Cobb’s new district attorney is changing how his prosecutors pursue justice.
Flynn Broady, a Democrat who defeated incumbent Republican Joyette Holmes in the Nov. 3 general election, wants nonviolent offenders to get help for their problems instead of sending them to jail.
“Restorative justice” programs allow people charged with certain crimes to take advantage of alternatives to incarceration such as accountability courts that treat substance abuse and mental illness.
Cobb County has four accountability courts overseen by Superior Court judges: drug treatment, mental health, veterans and parental accountability. A DUI accountability court is managed in State Court.
District Attorney Office spokeswoman Kim Isaza said these courts are generally available to non-violent offenders, but each application is reviewed on an individual basis.
“There may be situations where someone charged with domestic violence, for example, is admitted with the consent of the victim,” Isaza said.
Sending defendants through diversion programs instead of prosecuting them, Broady said, can “get their mindset away from criminal behavior” and let them re-enter society as productive citizens.
Broady said his office wants to find a balance between punishment and rehabilitation in the criminal justice system. This is done by emphasizing education, treatment and counseling for non-violent offenders, which can help reduce recidivism and keep communities safe, he said.
Broady, a U.S. Army veteran who spent 26 years in the military, told The Atlanta Journal-Constitution this does not mean his prosecutors will go soft on violent offenders.
“We are going to do everything we can to prosecute them to the fullest,” he said.
Broady said he’ll work with community organizers to educate young people on the dangers of gangs and other destructive behavior.
Broady’s interest in restorative justice programs stems from his involvement with the county’s Veterans Accountability and Treatment Court. when he became its coordinator in 2014. In 2017, he was the prosecuting attorney for Cobb’s DUI Accountability Court, which offers treatment to offenders who take responsibility for their actions and agree to seek treatment for substance abuse issues.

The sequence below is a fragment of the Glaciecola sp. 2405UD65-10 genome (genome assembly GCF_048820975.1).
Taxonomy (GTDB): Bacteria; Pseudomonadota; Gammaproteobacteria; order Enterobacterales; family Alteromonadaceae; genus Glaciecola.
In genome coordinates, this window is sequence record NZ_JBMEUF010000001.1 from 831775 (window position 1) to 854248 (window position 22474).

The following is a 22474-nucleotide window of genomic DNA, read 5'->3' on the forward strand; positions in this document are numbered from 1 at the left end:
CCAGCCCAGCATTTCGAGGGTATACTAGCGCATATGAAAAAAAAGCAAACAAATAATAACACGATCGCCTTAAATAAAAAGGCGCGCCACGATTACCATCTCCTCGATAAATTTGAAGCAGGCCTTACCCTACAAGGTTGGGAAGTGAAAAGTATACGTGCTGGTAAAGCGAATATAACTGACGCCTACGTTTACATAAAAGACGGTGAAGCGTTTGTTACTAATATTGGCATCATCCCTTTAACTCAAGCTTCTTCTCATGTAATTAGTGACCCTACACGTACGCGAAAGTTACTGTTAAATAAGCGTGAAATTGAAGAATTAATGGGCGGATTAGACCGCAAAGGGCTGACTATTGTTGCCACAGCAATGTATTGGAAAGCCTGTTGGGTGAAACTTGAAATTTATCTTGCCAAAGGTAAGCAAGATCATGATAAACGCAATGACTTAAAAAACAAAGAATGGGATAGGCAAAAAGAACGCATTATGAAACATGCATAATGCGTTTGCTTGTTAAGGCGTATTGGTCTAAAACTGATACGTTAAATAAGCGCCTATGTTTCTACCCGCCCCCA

A criminal record can impede a person’s ability to gain employment, so Broady said his office will partner with the Georgia Justice Project and Cobb’s Circuit Defender’s Office to open a new Expungement Help Desk. Lawyers and volunteers trained by the Justice Project organization will help people who qualify under state law have their criminal records sealed.
The state’s Second Chance Law, which went into effect Jan. 1, allows misdemeanors to be “restricted” as long as the offender doesn’t commit another offense within four years. When restricted, criminal records are not visible to the public, but judges, attorneys and criminal justice agencies can view the offenses.
“This is justice in action,” Broady said in a statement. “Removing barriers that keep nonviolent people from being productive members of society benefits everyone.”
Restorative justice is gaining traction in some places around the country because “the old way hasn’t worked,” Broady said. The traditional practice of arresting and charging someone, who will most likely either plead guilty or be convicted of a crime, and throwing them in prison does not help that person change their behavior, he said.
Matching a defendant with available resources can help that person recognize and avoid the triggers that make criminal activity tempting, he added.
“They can be productive citizens as opposed to someone who has been hampered by the criminal justice system and has to rely on crime to be successful,” Broady said.
A new direction for nonviolent offenders is “long overdue,” said Dr. Ben Williams, president of the Cobb County Southern Leadership Christian Conference.
Williams said alternatives to prison sentences are a good first step in addressing larger problems with the criminal justice system that disproportionally affect minorities, such as the “overcharging” of defendants, high bail amounts and the mindset of prosecutors going into a courtroom with the goal of seeking maximum sentences for crimes.
“I’m encouraged, optimistic, but I recognize that he’s in a space that has really been lagging with respect to justice,” Williams said of Broady.